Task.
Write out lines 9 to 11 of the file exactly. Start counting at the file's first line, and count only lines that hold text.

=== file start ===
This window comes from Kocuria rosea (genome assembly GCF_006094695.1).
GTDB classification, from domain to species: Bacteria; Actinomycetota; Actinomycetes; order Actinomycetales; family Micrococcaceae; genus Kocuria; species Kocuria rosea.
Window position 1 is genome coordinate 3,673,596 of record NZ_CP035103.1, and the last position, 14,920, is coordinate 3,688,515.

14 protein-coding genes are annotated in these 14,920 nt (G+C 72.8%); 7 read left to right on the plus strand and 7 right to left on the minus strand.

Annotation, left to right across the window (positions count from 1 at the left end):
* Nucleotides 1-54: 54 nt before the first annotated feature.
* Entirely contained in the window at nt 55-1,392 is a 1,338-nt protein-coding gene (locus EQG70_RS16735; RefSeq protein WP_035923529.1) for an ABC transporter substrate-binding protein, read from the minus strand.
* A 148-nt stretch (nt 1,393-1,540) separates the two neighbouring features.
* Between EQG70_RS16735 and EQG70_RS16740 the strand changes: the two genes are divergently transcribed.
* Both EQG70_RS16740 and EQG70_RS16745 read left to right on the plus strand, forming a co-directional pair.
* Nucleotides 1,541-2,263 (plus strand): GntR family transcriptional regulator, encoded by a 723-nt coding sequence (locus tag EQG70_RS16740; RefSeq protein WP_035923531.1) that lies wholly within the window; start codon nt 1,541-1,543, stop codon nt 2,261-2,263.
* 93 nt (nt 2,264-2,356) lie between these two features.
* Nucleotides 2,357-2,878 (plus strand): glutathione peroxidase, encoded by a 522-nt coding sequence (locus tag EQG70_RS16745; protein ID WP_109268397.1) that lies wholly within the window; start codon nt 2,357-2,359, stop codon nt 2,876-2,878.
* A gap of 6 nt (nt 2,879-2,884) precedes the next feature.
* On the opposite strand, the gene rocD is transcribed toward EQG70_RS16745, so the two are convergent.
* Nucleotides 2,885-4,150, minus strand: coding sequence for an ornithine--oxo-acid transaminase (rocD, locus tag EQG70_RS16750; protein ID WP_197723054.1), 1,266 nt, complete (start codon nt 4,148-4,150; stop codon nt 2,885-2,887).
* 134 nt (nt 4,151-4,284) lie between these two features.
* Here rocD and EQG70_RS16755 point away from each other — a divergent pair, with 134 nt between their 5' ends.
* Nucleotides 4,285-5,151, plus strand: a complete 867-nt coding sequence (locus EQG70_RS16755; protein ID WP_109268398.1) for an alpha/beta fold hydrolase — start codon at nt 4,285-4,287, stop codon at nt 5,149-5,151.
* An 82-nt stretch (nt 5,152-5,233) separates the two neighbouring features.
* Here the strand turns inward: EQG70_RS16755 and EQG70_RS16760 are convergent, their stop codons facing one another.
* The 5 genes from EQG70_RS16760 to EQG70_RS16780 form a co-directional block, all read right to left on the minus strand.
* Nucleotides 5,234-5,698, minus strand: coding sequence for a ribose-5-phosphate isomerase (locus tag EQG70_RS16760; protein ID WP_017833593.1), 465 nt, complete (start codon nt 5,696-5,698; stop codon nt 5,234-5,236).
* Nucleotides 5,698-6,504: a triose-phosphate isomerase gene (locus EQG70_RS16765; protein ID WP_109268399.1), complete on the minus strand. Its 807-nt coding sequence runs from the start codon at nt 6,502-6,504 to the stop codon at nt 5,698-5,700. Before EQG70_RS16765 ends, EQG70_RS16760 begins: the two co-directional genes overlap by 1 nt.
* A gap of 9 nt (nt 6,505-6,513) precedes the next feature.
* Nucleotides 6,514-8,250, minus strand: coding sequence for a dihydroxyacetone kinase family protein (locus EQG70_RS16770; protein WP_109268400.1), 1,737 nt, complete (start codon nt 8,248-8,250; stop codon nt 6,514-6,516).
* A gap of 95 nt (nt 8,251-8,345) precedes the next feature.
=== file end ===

* Between EQG70_RS16735 and EQG70_RS16740 the strand changes: the two genes are divergently transcribed.
* Both EQG70_RS16740 and EQG70_RS16745 read left to right on the plus strand, forming a co-directional pair.
* Nucleotides 1,541-2,263 (plus strand): GntR family transcriptional regulator, encoded by a 723-nt coding sequence (locus tag EQG70_RS16740; RefSeq protein WP_035923531.1) that lies wholly within the window; start codon nt 1,541-1,543, stop codon nt 2,261-2,263.